Inside the box alongside the brightly coloured card Asus give us a VIP warranty note, driver CD and quick setup guide, three external antennae, a magnetic base plate with a long SMA extension cable and a half-height PCI back plate.

Asus RT-AC68U 802.11ac Dual-Band Wireless Router Review

Introduction


If I was to say the name Asus to a selection of people and ask what they would associate them with, I’d almost guarantee that none of them would say wireless or networking products in any way and this is quite understandable considering the fact that they are one of the biggest names out there on the market for motherboards and graphics card. Believe it or not though, networking has been something that Asus have been working on for a few years now and even though they have already got a wide selection of wireless and wired networking products out there, they are not as well-known about due to the bread and butter nature of their key product ranges.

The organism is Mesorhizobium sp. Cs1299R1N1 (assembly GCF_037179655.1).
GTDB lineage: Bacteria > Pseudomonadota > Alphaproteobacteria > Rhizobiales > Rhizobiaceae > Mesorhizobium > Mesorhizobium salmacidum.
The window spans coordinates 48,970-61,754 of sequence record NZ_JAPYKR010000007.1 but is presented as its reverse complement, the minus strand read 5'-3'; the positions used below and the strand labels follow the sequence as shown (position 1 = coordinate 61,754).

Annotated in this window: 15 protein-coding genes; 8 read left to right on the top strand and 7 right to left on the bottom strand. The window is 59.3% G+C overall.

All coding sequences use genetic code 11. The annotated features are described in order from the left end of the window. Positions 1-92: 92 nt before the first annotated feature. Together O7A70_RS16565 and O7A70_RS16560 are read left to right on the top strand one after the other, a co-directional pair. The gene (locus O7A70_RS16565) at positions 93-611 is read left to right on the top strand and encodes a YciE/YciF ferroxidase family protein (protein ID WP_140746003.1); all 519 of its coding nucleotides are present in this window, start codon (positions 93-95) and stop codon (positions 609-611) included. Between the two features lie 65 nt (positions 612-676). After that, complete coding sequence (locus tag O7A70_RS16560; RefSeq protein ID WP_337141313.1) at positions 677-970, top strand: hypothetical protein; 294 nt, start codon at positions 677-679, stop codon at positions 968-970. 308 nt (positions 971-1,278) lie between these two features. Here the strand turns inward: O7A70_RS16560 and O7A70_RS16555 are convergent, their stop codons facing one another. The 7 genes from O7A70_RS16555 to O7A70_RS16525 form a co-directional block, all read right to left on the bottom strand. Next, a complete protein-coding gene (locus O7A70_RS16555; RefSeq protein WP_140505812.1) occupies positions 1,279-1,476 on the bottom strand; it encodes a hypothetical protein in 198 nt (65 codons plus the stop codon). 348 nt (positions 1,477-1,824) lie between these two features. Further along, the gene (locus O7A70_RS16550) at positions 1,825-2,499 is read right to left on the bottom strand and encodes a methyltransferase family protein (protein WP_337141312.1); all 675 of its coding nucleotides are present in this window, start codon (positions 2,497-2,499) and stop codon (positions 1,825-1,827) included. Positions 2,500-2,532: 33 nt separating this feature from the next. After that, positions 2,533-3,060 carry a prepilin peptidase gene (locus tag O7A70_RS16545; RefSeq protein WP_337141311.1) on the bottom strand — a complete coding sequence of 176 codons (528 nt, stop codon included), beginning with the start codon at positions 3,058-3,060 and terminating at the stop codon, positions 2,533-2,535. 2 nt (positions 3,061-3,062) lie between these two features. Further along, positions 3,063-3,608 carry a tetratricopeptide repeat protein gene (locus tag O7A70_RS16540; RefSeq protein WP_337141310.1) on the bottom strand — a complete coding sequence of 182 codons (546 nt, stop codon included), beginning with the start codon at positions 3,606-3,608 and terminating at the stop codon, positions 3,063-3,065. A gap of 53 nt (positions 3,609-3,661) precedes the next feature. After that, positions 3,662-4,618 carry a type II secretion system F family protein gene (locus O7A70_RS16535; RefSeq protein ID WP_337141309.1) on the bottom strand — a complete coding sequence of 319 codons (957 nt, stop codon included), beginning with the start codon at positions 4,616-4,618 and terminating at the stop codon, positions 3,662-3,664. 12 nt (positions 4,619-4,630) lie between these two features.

As we are moving forward into an era where Gigabit wireless is becoming more of a common occurrence I’ve seen this as an ample opportunity to take a look at their latest and greatest wireless router, the RT-AC68U. Now considering this router is far more capable than the Netgear wireless access point and USB adaptor that I have, up to this point been using, I have therefore needed to employ a new wireless adaptor that is capable of equally delivering the same 1300Mbps connection speed that this router is capable of. Fortunately for me Asus also have a solution for this in the form of the PCE-AC68 PCI Express based wireless adaptor – I’ll have a separate review on this coming up shortly. With these wireless devices combined, we are looking at what is, at the moment, the pinnacle of wireless networking in the home and as we move forward and further into the capabilities of the 802.11ac standard – which I will add is currently nowhere near what its true potential is – we can get a better picture of what the next generation of consumer WiFi has to offer.